Stephen Rittenberg, M.D, commented on the difficulty of reasoning anti-semites:
“On the question raised here in Contentions, of reasoning with anti-semites, whether of the murderous or milder wordsmith intellectual stripe, my clinical experience as a psychoanalyst tells me how incredibly difficult it is to reason people towards change. It takes years. There must first be a wish to change, and usually it’s because the individual’s character traits lead to repeated trouble, like the man who repeatedly gets fired from jobs for arguing with the boss. Only when he begins to wonder what role his own character plays in his fate does change become possible. This is very different from the situation of the anti-semite, for whom anti-semitic beliefs, whether mild or intense, bring many benefits, including membership in vast utopian movements, as well as academic stature and media recognition. Anti-semitism disguised as criticism of Israel provides automatic membership in the community of leftist intellectuals for whom Communism never died. It provides an identification with the oppressed, the aggrieved and the victims of the world, against the hyperpower, Amerika and its ally Israel. (Parenthetically, I have thought the vicious hate filled attacks on President Bush include a large helping of displaced anti-semitism.) It generates feelings of moral righteousness, superior intelligence and general self-approbation. It provides the security of feeling part of a mass movement, in the vanguard of history. It provides handy scapegoats and it’s always more satisfying to blame someone, or some group for one’s own shortcomings. The fact that anti-semitism provides so many psychic benefits helps us understand why Jews, especially liberal ones are so frequently vicious anti-semites. These are often well educated, “reasonable” people.”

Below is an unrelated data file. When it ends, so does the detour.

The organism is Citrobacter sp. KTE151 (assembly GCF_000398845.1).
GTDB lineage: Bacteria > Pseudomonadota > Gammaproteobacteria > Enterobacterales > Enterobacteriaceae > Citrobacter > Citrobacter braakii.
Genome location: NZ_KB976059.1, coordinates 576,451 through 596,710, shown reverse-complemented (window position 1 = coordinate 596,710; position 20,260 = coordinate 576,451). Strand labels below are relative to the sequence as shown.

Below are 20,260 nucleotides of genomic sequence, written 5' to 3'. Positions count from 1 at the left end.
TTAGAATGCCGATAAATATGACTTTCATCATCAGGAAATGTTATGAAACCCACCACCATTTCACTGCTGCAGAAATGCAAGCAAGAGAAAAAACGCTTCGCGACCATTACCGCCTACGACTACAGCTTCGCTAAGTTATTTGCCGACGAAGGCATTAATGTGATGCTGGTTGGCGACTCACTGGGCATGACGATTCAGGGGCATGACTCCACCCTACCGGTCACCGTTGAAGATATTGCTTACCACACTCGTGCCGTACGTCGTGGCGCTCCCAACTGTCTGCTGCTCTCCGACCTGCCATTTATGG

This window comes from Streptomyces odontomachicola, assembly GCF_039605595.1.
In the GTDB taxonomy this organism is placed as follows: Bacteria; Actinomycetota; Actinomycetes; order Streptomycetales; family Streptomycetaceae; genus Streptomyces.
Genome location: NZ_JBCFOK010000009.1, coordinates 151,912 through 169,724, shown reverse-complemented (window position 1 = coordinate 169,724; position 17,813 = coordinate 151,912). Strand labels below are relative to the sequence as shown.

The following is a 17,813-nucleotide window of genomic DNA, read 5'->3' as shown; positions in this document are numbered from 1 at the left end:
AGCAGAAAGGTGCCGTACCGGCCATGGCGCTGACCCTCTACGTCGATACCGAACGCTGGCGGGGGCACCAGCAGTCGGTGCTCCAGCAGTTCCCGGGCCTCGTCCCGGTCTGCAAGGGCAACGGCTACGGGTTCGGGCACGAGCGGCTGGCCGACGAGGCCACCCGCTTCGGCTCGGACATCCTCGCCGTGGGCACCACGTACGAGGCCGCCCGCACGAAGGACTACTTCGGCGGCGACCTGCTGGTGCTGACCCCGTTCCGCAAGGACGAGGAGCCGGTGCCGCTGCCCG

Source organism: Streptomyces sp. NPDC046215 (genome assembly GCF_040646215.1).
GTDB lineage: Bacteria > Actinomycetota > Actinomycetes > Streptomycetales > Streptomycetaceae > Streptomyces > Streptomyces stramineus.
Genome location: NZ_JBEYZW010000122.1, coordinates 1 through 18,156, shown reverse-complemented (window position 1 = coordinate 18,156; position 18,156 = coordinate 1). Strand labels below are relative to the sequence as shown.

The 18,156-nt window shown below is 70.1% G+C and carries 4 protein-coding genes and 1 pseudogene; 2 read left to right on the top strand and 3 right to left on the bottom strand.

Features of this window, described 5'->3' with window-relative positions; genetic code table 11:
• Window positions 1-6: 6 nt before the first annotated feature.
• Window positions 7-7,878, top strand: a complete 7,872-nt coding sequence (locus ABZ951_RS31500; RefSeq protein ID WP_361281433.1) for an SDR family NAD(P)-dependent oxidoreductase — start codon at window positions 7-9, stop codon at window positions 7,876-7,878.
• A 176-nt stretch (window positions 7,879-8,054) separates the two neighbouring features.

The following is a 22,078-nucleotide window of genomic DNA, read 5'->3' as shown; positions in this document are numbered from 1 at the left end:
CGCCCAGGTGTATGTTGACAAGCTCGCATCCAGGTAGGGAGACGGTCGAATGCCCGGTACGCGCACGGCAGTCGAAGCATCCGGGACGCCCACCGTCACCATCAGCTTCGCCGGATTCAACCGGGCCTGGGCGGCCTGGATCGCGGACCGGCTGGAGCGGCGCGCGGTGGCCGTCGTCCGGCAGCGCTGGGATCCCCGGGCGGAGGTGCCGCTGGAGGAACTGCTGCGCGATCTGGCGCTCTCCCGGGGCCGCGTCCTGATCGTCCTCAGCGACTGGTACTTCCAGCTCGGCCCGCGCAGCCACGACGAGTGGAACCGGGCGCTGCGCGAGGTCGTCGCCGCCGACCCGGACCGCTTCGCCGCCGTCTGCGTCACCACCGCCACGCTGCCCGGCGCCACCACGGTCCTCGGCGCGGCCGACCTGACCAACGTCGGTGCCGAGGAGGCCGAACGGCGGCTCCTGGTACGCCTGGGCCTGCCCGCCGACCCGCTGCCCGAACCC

The Resurgence of Anti-Semitism: Jews, Israel, and Liberal Opinion, by Bernard Harrison, Rowman & Littlefield (2006)